Gay rights, Islamophobia and double standards

Pride flagOver at the neocon blog Harry’s Place, Brett Lock of gay rights group OutRage! finally gets round to addressing the disgraceful campaign in Israel to ban the Jerusalem Pride march, which takes place tomorrow.

Brett omits any condemnation of, or indeed reference to, the threats of violence from Orthodox Jews or the appeal by the Mayor of Jerusalem to Israel’s High Court to stop the march, and it is now fully two weeks since the anti-Pride bills successfully passed their first reading in the Knesset.

This tardy and rather half-hearted response by Brett – and the failure of OutRage! or the Gay and Lesbian Humanist Association to make any statement at all on the issue – stands in sharp contrast to the energy with which they all laid into Russia’s grand mufti last year over Moscow Pride. Somehow, OutRage! and GALHA seem to find homophobia so much more worthy of denunciation when it’s Muslims who are responsible for it.

In fact one might suspect that Brett’s belated post at Harry’s Place is little more than an attempt to cover OutRage! against criticisms by the Lesbian and Gay Coalition Against Racism, who issued a statement last weekend accusing Brett and his chums of hypocrisy. We can only endorse those criticisms.

LAGCAR statement, 17 June 2007

The lesbian and gay rights movement stands for the fundamental principle that respect for lesbian and gay rights must be universal. Cynical attempts to highlight the denial of these rights in one place, while remaining silent when these universal human rights are attacked because of a different approach to certain forces or regimes, is base hypocrisy. Doing this is not engaging in the struggle to advance universal lesbian and gay human rights, but the pursuit of quite other objectives to which the struggle for lesbian and gay liberation is cynically subordinated.

That is why the Lesbian and Gay Coalition against Racism is moved to condemned the failure of Outrage, Galha, Peter Tatchell and other self-proclaimed champions of lesbian and gay rights in not speaking out forcefully against the current attacks on these rights by the highest bodies of the state of Israel and the homophobic violence and abuse which these attacks legitimise.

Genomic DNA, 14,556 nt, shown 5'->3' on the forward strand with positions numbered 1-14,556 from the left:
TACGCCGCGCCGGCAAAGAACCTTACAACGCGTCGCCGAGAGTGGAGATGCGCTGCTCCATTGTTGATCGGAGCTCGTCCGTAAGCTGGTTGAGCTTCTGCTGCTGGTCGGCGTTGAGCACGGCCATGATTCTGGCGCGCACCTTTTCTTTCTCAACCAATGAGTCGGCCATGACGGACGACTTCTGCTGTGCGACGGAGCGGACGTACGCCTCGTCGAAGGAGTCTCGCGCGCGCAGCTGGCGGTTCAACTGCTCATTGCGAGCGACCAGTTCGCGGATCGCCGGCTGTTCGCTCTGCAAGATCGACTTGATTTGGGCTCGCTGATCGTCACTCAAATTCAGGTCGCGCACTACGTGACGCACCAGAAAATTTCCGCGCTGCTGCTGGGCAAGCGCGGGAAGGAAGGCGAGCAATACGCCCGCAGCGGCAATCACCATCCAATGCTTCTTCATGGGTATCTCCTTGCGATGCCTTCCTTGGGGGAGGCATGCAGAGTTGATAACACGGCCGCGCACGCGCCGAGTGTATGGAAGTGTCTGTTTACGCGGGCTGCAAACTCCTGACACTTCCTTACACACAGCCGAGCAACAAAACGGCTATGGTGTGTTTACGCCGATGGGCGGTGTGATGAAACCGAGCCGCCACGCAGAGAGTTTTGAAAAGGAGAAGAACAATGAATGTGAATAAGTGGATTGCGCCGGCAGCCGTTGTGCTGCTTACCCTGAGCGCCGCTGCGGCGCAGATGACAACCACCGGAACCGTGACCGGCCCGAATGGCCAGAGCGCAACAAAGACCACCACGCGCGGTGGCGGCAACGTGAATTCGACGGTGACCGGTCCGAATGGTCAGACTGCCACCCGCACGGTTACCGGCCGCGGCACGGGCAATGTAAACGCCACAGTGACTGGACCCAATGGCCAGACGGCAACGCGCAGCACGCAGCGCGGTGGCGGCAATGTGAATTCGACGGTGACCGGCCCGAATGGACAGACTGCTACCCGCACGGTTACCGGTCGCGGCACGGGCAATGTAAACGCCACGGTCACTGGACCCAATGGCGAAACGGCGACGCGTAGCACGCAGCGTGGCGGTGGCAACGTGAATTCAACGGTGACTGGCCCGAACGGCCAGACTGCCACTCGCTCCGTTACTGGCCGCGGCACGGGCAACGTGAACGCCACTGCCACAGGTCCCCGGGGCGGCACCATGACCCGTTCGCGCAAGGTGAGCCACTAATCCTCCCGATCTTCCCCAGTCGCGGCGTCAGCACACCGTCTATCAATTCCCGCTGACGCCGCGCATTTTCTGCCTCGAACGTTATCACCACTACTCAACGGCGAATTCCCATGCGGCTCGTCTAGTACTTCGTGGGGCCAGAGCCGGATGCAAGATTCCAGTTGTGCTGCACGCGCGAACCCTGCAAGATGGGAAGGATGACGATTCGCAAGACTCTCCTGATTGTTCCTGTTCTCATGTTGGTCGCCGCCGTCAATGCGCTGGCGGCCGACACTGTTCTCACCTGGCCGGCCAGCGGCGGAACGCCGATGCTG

On 5 June the Knesset, the Parliament of the State of Israel voted in favour of bills to ban lesbian and gay pride parades amid waves of homophobic bigotry by members of that body. Shimon Peres, the recently elected President of Israel, has also opposed holding a Lesbian and Gay Pride parade in Jerusalem. These positions, passed in their first reading by a large majority by the highest bodies of the State of Israel, take place in the context of violent physical attacks by Israeli extremists on the attempts to hold Pride events in Jerusalem over the last three years with the immensely powerful forces of the State of Israel effectively standing to one side.

We are appalled by the fact that Outrage, Galha, Peter Tatchell and others who have distinguished themselves by the speed of their quite proper defence of lesbian and gay rights when these have been attacked by Black, Arab, Muslim forces or regimes have still refused to condemn with equal force the official attacks on lesbian and gay rights by the highest institutions of the State of Israel.

Those who stand for universal respect for lesbian and gay rights cannot echo the hypocrisy of the politicians and media who defend these rights when they are abused by forces or regimes which they wish to attack for quite other reasons, but ignore such abuses when carried out by regimes or forces for which they effectively act as apologists, no matter what their crimes, not only against lesbian and gay people but also in terms of other human rights violations.

Unfortunately, the long silence of Outrage, Galha, Peter Tatchell and others in defending lesbian and gay rights against attacks by the State of Israel, poses the fundamental question of whether or not their fundamental objectives are to uphold lesbian and gay rights at all times and in all places or whether they indicate the selective degree of energy with which they defend these rights in subordination to other agendas.

As such hypocrisy is completely untenable for any organisation or individual that claims to stand for the universal human rights of lesbian and gay people, we are sure that these people will sooner or later have no alternative but to condemn these attacks. But their long delay in doing so and their failure to give them anything the prominence they give to similar or lesser actions by other forces should give all of those committed to these principles pause for thought.

For our part, we condemn the blatant bigotry and attacks on lesbian and gay rights by the President and Parliament of Israel and call upon all supporters of lesbian and gay rights to join us in campaigning for these decisions to be repudiated.

We also oppose the base hypocrisy of those who rightly condemn attacks on lesbian and gay rights by one nationality, ethnicity or religion but choose to ignore it, or give it less prominence, in the case of other groups who for one reason or other, the dominant media and governments in the West wish to support.